Catch the next 100x Token with Data & Analytics

Finding the next moneymaker is difficult. Alex Becker, a pronounced crypto enthusiast has made millions off of finding the next moneymaker (he doesn’t do it anymore since he’s become a hundred millionaire from his personal business) - he uses community sentiment. I’m going to be teaching you a ton more ways to find the next moneymaker to the point where it’ll make community sentiment look infinitesimal(insignificant) in comparison. Also keep in mind, the reason I mentioned Alex Becker and how he doesn’t do it anymore, is to showcase how only intelligent people can successfully pick the next 100x. You’ll know if this isn’t for you once you’ve made 25 token prediction errors, don’t stop until you get there or else you’re giving up too early.

Right off the bat, we’ve got website statistics and data: use similarweb, a website that has visitation data on all the websites in the world - or anything that uses google analytics as it makes all the websites’ statistics public - google analytics also happens to simply be the best analytical tool out there which is why 99% of the websites under the sun use it.


Here’s a quick rundown of how to use this stat to find good communities and projects: look for an upwards trend. If they’re increasing above the industry average of let’s say 18%, and they’re performing at 40% - that’s a keeper. You’re keeping that project in your portfolio. This of course, assumes that the project you’re looking at exists on a website…projects like PEPE don’t really exist on a website - which is why the next statistic exists.


Social Media Trends

Same rules still apply, if they’re growing at a rate of 40%+ a month, that’s a keeper. It’s guaranteed, the project is 100% going to be going up in value, usually somewhere around 1/4th the value of their increases in statistics. PEPE is an anomaly here so we can’t really use it as an example. What you do next is find a way to track it - using socialblade or twitter trends, 2 very prominent data websites that show statistics for almost all social media websites you can think of - including YouTube and twitter. Twitter is a hub for crypto enthusiasts, which is why most projects you can think of tend to operate on there for publicity or marketing. It’s usually effective. Using twitter can never decrease the results, so you might as well use it if you have your own project.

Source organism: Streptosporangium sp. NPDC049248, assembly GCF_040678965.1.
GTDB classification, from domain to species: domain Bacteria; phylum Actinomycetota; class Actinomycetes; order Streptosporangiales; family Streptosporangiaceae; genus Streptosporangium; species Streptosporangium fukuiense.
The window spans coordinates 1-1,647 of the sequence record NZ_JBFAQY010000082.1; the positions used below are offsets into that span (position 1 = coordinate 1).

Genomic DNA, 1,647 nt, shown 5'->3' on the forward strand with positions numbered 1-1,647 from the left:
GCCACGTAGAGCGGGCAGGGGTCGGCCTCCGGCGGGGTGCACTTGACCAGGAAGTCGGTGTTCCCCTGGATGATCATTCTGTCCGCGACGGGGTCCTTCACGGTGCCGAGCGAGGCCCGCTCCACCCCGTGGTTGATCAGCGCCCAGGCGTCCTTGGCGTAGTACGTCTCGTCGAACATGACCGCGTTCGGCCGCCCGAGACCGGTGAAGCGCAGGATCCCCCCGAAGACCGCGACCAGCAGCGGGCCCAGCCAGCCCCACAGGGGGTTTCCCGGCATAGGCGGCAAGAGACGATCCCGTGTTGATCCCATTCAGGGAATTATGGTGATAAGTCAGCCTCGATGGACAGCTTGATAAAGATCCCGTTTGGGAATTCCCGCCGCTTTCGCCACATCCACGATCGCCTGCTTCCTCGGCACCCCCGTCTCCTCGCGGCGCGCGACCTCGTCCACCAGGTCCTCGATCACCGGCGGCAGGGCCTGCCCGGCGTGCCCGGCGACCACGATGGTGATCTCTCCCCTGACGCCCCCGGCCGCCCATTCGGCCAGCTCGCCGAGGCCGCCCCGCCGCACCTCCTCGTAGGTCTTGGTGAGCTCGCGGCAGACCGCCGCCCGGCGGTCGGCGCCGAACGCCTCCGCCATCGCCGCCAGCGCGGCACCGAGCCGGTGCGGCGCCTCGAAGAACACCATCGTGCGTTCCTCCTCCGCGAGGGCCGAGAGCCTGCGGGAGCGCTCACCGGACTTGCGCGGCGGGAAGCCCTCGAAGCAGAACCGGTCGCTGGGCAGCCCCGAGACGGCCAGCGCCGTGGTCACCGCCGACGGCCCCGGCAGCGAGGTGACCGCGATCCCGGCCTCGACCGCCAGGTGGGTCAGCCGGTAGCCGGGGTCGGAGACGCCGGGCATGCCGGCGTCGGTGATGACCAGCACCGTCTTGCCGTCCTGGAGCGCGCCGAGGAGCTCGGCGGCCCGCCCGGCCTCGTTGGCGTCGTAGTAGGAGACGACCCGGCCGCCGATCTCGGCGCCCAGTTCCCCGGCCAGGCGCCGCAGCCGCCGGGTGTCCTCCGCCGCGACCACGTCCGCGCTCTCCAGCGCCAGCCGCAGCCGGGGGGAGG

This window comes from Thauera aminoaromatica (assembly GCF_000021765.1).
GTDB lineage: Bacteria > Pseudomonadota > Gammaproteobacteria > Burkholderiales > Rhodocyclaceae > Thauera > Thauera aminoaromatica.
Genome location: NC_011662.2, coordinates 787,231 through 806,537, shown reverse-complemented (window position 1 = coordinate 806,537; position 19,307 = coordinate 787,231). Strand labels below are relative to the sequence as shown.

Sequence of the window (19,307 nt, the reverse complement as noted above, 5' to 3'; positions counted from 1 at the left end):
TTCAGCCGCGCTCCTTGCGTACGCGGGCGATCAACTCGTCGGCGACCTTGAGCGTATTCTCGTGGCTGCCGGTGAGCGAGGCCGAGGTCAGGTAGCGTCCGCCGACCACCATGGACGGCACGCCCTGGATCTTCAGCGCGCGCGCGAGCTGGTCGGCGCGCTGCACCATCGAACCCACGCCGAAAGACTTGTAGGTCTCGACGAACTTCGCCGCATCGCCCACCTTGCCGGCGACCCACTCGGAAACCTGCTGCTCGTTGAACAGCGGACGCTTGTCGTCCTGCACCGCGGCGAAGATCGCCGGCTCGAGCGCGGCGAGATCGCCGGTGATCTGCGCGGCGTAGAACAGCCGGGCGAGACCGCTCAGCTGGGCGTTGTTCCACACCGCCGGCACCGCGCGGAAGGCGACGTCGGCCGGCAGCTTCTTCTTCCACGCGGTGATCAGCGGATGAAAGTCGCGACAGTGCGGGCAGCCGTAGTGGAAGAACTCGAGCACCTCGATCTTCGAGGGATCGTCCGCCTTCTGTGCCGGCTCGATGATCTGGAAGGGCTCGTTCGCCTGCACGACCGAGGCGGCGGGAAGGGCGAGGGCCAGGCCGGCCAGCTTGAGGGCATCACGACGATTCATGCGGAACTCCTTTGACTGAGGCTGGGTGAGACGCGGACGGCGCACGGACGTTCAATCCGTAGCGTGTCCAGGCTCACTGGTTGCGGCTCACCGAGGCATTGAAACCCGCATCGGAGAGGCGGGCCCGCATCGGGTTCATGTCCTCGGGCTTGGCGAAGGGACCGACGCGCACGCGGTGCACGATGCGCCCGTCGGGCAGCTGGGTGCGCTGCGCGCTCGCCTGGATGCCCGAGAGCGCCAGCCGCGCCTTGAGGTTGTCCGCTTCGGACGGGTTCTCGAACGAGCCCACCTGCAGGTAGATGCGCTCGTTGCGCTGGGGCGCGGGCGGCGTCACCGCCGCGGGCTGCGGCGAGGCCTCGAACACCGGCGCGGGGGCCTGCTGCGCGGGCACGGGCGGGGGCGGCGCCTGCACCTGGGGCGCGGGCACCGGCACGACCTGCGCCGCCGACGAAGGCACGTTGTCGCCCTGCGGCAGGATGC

Just a note, but bounce rates matter too. It tells you how long users stay on a website before they leave. This is a stat that is given alongside a webpages’ amount of visits.

Next up, we have discord growth tools. You usually can’t track a discord servers growth without there being a bot in the server that already tracks it, but what you can do is wait for 2-3 days and monitor it yourself. Select your server and list down it’s current member count, come back tomorrow, do the same, and then do the same on day 3. Then take the average amount of members gained and assuming the same amount of growth stays constant for the next 30 days, you should be able to predict the amount of members gained by multiplying the members gained across those 3 days’ average by 30. (Which means you’d have to also calculate the average, super easy stuff, just add them together and divide them by the amount of entries which is 3. The outcome is your average. Multiply that by 30 and then add that result onto the current member count. That’ll be their member count in 30 days from now. Pretty cool right? YES.)

That’s how you see if they’re going to have increases or decreases in token price. I did this with the Algorand discord server and actually noticed a decrease in members which means that they’ll be going down in token price and not up as they’re losing community members - I did this again recently and they were gaining members. Not enough to constitute as legitimate growth as they were only gaining ~100 members every 30 days. That’s a horrible amount of members for a project that big. To me it seems like most of their members are inactive which is also a metric you should look out for. If a server has a ratio of about 1 to 4 for active vs offline members, that’s a pretty damn good server. If it’s something like 1:10, they better be at the millions of members, because member-counts do matter a lot when looking at this statistic specifically.


I will continue this and create a part 2 as I feel it’d be a better use of your time to select whether you’d want to see part 2 or not. If this post receives ~15 likes+, I’d know it’s a keeper and I’ll make a part 2, but if it doesn’t…I’ll probably end the series. These sorts of post take a while to make amidst the research, especially when compared to the standard article. Anyways, I really do hope you guys have enjoyed.



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